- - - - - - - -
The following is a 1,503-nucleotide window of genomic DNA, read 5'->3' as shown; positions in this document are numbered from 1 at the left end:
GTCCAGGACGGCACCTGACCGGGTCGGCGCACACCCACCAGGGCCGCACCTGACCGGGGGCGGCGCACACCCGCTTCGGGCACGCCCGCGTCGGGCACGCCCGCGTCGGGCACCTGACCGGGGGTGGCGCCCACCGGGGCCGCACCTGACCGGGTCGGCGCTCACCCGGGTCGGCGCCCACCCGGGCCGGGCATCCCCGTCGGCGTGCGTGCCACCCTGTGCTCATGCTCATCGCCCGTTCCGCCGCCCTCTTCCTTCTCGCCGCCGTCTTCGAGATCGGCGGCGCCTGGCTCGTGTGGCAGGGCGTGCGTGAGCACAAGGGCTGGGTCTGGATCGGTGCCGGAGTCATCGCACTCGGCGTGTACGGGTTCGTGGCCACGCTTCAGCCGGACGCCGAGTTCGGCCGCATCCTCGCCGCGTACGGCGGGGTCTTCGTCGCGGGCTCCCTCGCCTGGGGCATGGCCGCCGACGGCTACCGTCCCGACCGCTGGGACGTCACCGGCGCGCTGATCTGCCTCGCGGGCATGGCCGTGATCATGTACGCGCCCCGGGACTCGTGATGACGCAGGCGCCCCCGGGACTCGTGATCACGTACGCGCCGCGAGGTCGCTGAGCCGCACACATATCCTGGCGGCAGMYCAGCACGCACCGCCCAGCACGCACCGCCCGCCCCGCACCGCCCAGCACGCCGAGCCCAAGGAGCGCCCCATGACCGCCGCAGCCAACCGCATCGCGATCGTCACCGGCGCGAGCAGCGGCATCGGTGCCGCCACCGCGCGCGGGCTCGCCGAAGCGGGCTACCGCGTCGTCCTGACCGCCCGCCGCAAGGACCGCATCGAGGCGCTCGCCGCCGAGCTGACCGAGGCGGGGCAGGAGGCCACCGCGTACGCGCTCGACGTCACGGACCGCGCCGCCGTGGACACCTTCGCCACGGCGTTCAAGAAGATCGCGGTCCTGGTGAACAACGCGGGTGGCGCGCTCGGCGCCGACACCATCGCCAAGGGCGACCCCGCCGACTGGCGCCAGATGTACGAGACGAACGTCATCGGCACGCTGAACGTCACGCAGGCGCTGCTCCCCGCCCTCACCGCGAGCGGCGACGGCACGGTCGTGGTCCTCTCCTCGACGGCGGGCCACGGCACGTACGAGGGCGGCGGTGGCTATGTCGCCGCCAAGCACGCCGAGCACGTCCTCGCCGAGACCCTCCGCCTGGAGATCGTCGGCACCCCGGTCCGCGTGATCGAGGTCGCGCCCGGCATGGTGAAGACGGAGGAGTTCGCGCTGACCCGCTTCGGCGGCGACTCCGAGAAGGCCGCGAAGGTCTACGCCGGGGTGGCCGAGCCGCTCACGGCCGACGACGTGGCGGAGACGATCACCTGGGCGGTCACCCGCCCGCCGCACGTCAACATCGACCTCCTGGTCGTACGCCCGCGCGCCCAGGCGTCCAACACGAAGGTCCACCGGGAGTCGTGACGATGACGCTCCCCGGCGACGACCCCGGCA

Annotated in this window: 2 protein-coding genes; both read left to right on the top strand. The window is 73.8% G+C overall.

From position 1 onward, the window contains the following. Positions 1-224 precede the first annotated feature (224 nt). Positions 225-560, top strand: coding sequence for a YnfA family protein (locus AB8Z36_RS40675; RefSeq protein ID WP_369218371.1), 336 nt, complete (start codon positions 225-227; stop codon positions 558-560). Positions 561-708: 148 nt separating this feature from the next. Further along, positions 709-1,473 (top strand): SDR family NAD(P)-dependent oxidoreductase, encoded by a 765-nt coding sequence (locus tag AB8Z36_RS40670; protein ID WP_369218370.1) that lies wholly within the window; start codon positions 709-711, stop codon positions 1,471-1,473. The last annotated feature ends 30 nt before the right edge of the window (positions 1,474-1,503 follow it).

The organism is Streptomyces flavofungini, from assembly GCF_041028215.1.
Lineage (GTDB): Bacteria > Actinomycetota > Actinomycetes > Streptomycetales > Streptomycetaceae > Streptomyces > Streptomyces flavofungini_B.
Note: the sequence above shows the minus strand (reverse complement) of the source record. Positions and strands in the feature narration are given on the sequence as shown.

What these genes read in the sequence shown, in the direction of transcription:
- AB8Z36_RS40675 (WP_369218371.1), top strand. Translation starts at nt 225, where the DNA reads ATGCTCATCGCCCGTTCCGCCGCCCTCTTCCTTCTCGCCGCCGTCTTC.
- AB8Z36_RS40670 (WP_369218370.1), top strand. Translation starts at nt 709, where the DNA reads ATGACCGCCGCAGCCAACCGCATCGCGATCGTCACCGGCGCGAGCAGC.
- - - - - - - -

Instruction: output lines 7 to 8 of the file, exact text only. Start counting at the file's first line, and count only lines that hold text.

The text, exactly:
Note: the sequence above shows the minus strand (reverse complement) of the source record. Positions and strands in the feature narration are given on the sequence as shown.

What these genes read in the sequence shown, in the direction of transcription: